President Uhuru Kenyatta’s re-election bid has kicked off in earnest after he assembled a team to merge affiliate parties under the Jubilee coalition into the Jubilee Alliance Party (JAP), the political vehicle on which he and Deputy William Ruto will contest the 2017 election.
He has given the team until the end of December to dissolve the affiliate parties, opening up two months of heightened political activity in the ruling coalition.
The move is a clear indication that Uhuru and Ruto will not wait until the eleventh hour to cobble up a re-election outfit like their predecessor Mwai Kibaki did when he hurriedly set up PNU only three months to the 2007 elections.
Under the merger, close to ten political parties under the ruling coalition are expected to close shop and join JAP
Uhuru appears to have moved towards consolidating his base in earnest, in what is seen as an early re-election bid strategy, despite some leaders in the affiliate parties resisting the move.
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Two weeks ago Uhuru met with the leadership of some affiliate parties and appointed Meru Senator Kiraitu Murungi, a seasoned politician with experience in political party operations, and former minister Noah Wekesa as co-chairmen to spearhead the merger.
Political party leaders who attended the meeting at State House included Kiraitu of Alliance Party of Kenya (APK), Water and Irrigation Cabinet Secretary Eugene Wamalwa (New Ford Kenya), Mumias East MP Benjamin Jomo Washiali (United Democratic Forum) and former assistant minister Mwangi Kiunjuri, who is the Grand National Unity (GNU) party leader.
Deputy President Ruto was also present at the strategy meeting.
During the forum a 15-member special committee was formed, whose members include Senate Majority Leader Kithure Kindiki and his National Assembly counterpart Aden Duale and their deputies, Kericho Senator Charles Keter and Taveta MP Naomi Shaaban.
The team appears to have hit the ground running, convening with the broader leadership of affiliate parties last Friday to discuss the merger framework.
Party officials who attended the ‘confidential’ meeting included those from TNA, URP, GNU, APK, NFK, Ford People and UDF.
“These are the parties that have so far agreed to dissolve their outfits and join JAP. We are still in talks with many others because we have a deadline to beat. Kiraitu and Wekesa have been given the mandate to spearhead the process, but under close supervision from both the President and his Deputy,” revealed a source.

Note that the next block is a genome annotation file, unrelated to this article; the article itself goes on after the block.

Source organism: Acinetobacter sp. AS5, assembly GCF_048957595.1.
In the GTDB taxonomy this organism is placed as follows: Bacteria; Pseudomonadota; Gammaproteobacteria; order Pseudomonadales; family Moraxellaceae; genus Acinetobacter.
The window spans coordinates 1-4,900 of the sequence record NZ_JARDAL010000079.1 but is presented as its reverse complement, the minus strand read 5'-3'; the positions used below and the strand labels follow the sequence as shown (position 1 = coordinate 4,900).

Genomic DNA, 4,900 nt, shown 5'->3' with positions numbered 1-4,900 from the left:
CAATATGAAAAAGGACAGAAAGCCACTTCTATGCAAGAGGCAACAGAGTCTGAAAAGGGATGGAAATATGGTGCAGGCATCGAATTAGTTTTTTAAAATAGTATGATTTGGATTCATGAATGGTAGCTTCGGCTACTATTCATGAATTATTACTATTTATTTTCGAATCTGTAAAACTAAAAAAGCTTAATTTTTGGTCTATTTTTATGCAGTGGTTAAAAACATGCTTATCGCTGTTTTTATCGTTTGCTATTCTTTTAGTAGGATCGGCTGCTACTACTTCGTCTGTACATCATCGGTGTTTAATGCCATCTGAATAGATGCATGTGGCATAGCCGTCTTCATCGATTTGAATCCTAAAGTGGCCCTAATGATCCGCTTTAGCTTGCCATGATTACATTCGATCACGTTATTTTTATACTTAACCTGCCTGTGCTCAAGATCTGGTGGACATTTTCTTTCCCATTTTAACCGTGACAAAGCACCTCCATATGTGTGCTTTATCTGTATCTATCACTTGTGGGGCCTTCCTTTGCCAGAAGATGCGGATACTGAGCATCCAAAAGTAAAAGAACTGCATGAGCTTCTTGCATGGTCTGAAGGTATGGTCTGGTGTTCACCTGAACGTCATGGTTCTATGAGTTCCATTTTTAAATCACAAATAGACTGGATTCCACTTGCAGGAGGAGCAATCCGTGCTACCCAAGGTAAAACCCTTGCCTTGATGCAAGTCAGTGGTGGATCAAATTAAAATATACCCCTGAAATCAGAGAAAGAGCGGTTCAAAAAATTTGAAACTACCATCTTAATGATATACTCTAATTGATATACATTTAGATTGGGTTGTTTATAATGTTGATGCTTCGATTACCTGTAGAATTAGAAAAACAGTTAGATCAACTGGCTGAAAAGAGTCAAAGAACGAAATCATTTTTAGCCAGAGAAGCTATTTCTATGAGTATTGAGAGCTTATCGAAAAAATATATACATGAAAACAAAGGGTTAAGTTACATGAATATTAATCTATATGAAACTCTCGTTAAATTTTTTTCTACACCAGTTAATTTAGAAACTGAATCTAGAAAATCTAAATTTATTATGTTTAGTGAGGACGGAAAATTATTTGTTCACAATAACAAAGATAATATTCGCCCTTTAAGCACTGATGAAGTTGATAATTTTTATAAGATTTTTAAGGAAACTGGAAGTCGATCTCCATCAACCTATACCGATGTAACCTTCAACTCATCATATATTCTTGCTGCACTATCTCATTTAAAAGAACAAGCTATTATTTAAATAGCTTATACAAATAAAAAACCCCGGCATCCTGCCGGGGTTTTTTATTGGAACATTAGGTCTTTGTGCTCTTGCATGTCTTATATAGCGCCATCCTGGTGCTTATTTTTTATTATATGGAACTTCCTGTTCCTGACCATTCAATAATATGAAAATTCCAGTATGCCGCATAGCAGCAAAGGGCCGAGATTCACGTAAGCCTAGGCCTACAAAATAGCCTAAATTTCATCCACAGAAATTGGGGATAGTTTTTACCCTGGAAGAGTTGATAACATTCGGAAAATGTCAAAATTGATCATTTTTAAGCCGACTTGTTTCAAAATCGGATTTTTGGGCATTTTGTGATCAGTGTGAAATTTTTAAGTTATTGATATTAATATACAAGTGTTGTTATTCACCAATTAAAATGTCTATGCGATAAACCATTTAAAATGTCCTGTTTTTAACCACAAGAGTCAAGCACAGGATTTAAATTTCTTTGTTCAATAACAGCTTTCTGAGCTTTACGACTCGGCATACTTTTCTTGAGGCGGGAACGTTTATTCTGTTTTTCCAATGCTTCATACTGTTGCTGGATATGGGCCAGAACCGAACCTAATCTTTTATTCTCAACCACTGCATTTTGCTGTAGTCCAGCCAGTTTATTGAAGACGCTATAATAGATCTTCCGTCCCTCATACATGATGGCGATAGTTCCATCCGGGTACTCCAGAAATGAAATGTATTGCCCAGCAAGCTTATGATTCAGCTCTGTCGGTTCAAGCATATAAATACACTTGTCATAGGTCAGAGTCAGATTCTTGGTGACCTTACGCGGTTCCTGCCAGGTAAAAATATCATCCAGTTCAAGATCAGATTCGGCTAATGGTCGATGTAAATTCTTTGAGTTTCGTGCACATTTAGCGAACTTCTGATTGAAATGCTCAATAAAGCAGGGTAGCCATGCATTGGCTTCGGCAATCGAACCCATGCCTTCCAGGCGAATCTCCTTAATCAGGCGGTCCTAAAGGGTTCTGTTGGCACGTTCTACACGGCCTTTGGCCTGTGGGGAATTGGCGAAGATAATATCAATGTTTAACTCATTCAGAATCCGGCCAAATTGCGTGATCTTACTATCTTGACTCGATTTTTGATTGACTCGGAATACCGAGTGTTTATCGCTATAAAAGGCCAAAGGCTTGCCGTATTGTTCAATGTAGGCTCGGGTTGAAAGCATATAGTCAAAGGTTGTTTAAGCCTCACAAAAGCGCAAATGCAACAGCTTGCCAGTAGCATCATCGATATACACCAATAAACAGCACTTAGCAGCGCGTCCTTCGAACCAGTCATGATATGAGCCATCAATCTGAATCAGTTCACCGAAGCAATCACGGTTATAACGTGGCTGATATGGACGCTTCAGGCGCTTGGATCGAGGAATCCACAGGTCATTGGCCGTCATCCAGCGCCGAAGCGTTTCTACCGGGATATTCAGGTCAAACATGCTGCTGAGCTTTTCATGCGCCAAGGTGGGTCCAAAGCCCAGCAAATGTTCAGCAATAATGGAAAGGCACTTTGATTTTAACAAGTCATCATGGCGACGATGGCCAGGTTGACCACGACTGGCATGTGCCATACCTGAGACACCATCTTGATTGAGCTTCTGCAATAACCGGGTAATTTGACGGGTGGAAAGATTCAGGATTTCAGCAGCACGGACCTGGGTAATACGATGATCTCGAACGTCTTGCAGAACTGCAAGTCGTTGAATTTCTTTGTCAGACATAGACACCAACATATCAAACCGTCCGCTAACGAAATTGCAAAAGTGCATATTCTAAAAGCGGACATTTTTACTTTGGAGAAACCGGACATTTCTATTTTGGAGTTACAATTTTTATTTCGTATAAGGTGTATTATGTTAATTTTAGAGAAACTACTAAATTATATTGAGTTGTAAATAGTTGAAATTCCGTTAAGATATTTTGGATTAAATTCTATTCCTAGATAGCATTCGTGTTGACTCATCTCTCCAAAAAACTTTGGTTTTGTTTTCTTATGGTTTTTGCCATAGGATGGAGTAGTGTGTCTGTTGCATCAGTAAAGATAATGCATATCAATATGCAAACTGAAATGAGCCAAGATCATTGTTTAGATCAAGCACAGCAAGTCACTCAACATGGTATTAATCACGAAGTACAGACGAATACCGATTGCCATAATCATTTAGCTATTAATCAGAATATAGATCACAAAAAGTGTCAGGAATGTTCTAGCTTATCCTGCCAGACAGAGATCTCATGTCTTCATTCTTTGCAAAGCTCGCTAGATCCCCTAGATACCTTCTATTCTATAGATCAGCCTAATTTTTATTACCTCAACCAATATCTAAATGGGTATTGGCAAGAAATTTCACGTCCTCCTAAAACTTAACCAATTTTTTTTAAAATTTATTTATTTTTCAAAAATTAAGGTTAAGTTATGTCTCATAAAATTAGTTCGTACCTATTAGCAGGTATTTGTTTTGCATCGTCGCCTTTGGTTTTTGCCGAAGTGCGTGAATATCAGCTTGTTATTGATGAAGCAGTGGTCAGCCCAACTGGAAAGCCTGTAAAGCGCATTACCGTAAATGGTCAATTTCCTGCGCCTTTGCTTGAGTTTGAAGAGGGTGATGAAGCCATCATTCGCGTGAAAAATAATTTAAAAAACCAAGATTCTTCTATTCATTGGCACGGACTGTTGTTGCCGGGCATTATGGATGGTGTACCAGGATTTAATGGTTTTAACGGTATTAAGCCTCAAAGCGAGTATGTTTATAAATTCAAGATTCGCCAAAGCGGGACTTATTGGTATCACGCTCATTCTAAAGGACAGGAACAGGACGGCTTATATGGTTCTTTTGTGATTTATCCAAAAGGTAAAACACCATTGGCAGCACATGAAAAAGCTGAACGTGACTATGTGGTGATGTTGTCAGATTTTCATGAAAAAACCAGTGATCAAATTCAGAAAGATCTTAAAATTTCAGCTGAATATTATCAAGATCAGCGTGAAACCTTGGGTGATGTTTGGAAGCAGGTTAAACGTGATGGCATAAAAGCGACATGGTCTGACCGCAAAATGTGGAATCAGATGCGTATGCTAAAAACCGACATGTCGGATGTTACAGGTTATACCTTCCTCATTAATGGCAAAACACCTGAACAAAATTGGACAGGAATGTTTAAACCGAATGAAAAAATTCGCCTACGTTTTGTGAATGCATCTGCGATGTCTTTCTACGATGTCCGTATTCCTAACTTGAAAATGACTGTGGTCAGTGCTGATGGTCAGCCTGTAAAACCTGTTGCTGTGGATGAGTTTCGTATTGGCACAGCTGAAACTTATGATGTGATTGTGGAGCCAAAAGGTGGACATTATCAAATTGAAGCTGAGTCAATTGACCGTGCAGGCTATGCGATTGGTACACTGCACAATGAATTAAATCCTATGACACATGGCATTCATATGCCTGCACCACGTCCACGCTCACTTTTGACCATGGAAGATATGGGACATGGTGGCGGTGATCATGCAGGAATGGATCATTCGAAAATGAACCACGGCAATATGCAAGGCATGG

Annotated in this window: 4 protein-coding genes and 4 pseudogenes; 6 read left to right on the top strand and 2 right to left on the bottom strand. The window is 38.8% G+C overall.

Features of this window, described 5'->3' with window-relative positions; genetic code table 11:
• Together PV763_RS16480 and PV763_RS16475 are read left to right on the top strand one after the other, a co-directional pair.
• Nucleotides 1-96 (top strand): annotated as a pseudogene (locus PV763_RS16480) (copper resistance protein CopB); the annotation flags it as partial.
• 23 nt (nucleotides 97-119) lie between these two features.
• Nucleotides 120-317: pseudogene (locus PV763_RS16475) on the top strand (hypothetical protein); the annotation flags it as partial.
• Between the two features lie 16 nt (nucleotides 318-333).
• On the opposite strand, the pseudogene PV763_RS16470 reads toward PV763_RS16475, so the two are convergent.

He declined to be named since the meeting had resolved not to disclose the proceedings to the media until Uhuru and Ruto were briefed in a meeting planned for Tuesday.
He said they were also discussing the implications of certain individuals within the said affiliate parties who have publicly opposed the merger plans, notably, Governors Isaac Ruto (Bomet) who has opposed the dissolving of URP and Council of Governors Chairman Peter Munya (Meru), who has challenged Kiraitu’s move to close APK.
“The merger is not compulsory. They have options to join us after their term in office or go to any other political party or even contest as independent candidates. This is what the law says,” he said.
After Friday’s meeting, Kiraitu was economical with words on the merger, insisting that they were discussing the myriad issues facing the country, including the Kabartojo prayer rally for Ruto over the ICC case scheduled for today.
He however said there were informal talks on the merger, saying his APK outfit had agreed on folding up to join JAP.
Last week, Kiraitu, Kindiki and Embu Senator Lenny Kivuti had led the political leadership of Mt Kenya East, bringing together the counties of Embu, Tharaka Nithi and Meru, in a major declaration dubbed the “Nkubu Declaration” where they agreed on collapsing all political parties in the region and join JAP.